If you can complete the sentence, “The hills are alive,” and if you learned the phrase “auf wiedersehen” not from Heidi Klum on Project Runway but from the von Trapp children’s evening serenade, it might surprise you to learn that the film version of The Sound of Music was not an immediate critical success. The critical consensus found it saccharine and sentimental at best, a sugarcoated spin on the story it purported to tell.
But time has proven the critics wrong—or if not wrong, at least superseded by popular opinion. In the introduction to a new LIFE book on the movie, The Sound of Music: 50 Years Later, the Hills Are Still Alive, TIME’s film critic Richard Corliss unpacks its unlikely success. Despite its run as a musical alongside more modern shows like West Side Story and the movie’s release in the wake of Beatlemania, Corliss writes, “What seemed untimely turned out to be timeless.”
As next month marks half a century since Julie Andrews frolicked in a meadow beneath the snow-capped Alps, LIFE’s new book looks back on the ingredients that combined to cement the film’s place in cinematic history: the family whose story inspired the musical and, later, the film; the scenes behind the making of the movie; and the fuzzy feeling of maternal love that comes as a near-Pavlovian response to the sound of the words “doe, a deer.”
The book also offers a glimpse into some of the drama behind the drama. Christopher Plummer, for example, who played Georg von Trapp, nicknamed the project “The Sound of Mucus” for its maudlin disposition, and often appeared inebriated on set. Plummer was tapped for the role after Richard Burton, Sean Connery and Bing Crosby turned it down, but many believe his irritability offered just the right edge to his performance.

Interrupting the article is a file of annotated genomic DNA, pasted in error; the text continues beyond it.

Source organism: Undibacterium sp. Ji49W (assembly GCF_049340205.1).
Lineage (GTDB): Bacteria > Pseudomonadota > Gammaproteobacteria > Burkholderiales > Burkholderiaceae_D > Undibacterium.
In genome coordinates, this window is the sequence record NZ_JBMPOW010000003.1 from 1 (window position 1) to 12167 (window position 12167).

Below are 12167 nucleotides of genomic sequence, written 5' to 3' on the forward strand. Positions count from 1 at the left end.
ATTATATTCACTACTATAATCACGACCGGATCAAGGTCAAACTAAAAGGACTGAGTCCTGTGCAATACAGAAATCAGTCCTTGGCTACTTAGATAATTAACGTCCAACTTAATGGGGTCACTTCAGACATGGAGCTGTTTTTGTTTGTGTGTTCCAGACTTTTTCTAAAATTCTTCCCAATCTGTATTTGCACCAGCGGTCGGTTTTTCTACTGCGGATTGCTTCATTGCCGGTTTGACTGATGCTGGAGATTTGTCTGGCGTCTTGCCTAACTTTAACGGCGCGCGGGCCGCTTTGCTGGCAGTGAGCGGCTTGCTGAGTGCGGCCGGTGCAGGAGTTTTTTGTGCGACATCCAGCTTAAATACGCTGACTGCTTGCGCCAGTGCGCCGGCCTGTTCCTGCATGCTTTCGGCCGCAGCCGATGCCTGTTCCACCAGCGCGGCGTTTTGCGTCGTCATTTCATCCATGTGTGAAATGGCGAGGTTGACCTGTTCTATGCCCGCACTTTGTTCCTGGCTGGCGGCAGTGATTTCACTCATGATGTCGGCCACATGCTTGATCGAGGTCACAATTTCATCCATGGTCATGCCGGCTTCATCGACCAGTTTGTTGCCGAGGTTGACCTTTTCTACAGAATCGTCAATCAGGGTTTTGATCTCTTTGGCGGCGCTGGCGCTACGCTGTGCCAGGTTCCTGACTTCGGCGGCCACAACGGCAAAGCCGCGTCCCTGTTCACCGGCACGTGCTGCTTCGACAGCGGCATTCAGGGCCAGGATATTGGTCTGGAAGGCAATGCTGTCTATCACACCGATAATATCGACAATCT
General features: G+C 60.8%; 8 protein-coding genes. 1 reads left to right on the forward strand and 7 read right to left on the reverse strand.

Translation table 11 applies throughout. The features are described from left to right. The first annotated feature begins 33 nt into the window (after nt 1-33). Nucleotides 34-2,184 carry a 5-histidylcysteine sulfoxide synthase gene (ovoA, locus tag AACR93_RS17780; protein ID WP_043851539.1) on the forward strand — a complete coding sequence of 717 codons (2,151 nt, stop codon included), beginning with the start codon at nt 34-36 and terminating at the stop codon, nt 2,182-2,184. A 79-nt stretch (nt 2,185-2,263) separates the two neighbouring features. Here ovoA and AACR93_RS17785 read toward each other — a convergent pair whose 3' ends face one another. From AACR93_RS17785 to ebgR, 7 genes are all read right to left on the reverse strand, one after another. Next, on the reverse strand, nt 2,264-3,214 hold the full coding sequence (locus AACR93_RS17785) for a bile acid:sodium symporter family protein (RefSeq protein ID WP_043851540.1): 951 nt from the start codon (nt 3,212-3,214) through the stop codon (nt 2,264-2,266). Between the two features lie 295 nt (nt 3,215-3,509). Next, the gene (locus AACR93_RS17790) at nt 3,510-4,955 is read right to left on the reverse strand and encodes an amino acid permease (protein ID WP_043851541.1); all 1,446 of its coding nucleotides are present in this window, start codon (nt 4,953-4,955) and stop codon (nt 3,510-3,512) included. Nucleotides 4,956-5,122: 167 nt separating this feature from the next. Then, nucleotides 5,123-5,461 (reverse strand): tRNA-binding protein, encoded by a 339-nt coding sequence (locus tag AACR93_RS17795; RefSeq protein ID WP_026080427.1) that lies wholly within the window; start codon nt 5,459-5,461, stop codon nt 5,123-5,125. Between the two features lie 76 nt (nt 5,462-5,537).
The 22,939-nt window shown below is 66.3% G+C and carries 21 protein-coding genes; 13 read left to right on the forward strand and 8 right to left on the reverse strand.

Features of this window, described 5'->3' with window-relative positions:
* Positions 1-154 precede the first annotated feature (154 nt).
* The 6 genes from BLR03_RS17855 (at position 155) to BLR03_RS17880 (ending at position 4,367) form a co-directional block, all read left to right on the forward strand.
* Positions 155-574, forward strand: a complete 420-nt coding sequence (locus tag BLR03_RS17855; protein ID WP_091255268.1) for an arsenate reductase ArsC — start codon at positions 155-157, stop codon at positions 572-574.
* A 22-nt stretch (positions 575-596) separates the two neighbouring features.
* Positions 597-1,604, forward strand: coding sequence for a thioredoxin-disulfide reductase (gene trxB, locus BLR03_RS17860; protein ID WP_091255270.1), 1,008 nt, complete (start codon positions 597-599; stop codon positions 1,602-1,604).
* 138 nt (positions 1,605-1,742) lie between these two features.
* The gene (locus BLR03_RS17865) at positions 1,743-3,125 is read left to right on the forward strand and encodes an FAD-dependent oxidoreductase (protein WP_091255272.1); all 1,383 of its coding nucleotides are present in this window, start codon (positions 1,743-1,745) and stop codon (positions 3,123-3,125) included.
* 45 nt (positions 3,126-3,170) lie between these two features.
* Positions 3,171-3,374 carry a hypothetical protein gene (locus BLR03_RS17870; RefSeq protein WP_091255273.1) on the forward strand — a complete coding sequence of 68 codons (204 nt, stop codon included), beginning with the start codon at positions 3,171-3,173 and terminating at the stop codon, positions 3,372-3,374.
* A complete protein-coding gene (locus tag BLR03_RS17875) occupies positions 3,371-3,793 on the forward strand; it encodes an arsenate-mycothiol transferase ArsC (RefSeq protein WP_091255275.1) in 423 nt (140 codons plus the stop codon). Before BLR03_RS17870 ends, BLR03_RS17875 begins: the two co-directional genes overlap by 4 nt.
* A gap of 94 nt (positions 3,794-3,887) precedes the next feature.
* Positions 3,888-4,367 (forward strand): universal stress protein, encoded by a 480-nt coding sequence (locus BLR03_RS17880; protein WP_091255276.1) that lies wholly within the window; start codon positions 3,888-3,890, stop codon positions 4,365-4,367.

Julie Andrews had her Oscar-winning turn as Mary Poppins to thank for catching the eye of director Robert Wise, although she considered turning down the role of Maria for fear it was too similar to the sunny Poppins. Despite the movie’s success, Andrews’ compensation of $225,000 paled in comparison to the earnings of her Broadway counterpart, Mary Martin, who earned $8 million for the role over time.
The book also examines the ways in which the movie departs from its source material, from the family’s musical inclination before Maria’s arrival to the details surrounding their flight from Europe. In an interview for the book, Johannes von Trapp—the youngest of Maria and Georg von Trapp’s three children together (born after the seven depicted in the movie)—offered some perspective on what it means for your family’s story to undergo a Hollywood makeover. “I love the reality of my family’s story," he said, "but The Sound of Music representation is such a change to the reality.”
Fans of the movie would do well to separate fact from fiction, but in the end, even a sugarcoated story can be an enduring one when just the right melodies play through the haze of nostalgia.